There are some good points there, but I'll offer another possibility; maybe the "end" college provides is more significant than just the goal portion.
I hire people, and generally I treat a college degree as a prerequisite. Not because of specific coursework, but because the fact someone has completed a degree demonstrates an ability to keep on task for an extended period of time regardless of distractions. I don't mind major switchers, and I'm not looking for someone who did it in three years to the exclusion of life. Rather, I want to see that someone figured out how to navigate the always Byzantine requirements to get the right class into your schedule in the right order within a time limit.
Additionally, the social skills from college become pretty important - it's pretty hard to make it out of college without some kind of lab class that involves working with classmates on a group project. And everyone had someone in that project who didn't do what everyone wanted, or at least didn't pull their fair share. I want to know how you dealt with that, how did you feel about it, and what did you learn from it.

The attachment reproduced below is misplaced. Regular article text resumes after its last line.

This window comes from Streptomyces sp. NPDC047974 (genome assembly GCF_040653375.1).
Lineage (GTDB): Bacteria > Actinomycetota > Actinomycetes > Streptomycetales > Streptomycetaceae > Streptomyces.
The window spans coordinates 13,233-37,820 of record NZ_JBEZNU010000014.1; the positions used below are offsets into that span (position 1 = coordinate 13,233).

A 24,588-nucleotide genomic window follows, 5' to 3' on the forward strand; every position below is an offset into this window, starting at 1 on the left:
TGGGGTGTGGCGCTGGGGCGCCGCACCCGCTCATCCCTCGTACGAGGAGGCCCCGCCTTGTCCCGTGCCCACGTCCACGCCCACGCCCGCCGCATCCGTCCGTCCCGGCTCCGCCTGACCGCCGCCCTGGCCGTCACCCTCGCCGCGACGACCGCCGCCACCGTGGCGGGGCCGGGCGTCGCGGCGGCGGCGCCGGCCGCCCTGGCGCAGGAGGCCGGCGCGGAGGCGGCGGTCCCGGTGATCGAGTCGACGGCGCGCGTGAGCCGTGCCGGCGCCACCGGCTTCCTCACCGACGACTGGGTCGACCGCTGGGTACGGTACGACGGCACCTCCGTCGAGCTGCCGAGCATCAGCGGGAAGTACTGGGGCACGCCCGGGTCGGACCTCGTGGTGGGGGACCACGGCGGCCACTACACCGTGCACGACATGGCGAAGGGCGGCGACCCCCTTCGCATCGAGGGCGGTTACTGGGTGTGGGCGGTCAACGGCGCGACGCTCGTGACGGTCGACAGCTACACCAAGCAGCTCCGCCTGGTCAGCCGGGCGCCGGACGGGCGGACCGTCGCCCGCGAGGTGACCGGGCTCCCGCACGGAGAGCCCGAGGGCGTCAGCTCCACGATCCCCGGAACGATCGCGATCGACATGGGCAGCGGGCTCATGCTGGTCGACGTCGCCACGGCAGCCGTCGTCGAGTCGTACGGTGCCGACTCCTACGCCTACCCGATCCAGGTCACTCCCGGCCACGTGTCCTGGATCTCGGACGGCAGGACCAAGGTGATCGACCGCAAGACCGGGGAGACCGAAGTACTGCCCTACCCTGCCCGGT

Finally, and MOST critically, I am always on the lookout for people who can write well on deadline. regardless of the technical nature of the project, the ability to explain what you are doing and why is just essential.
So yes, it's great if you can see your path in college as stepping stones to specific knowledge, but you shouldn't ignore the ancillary benefits that employers count on.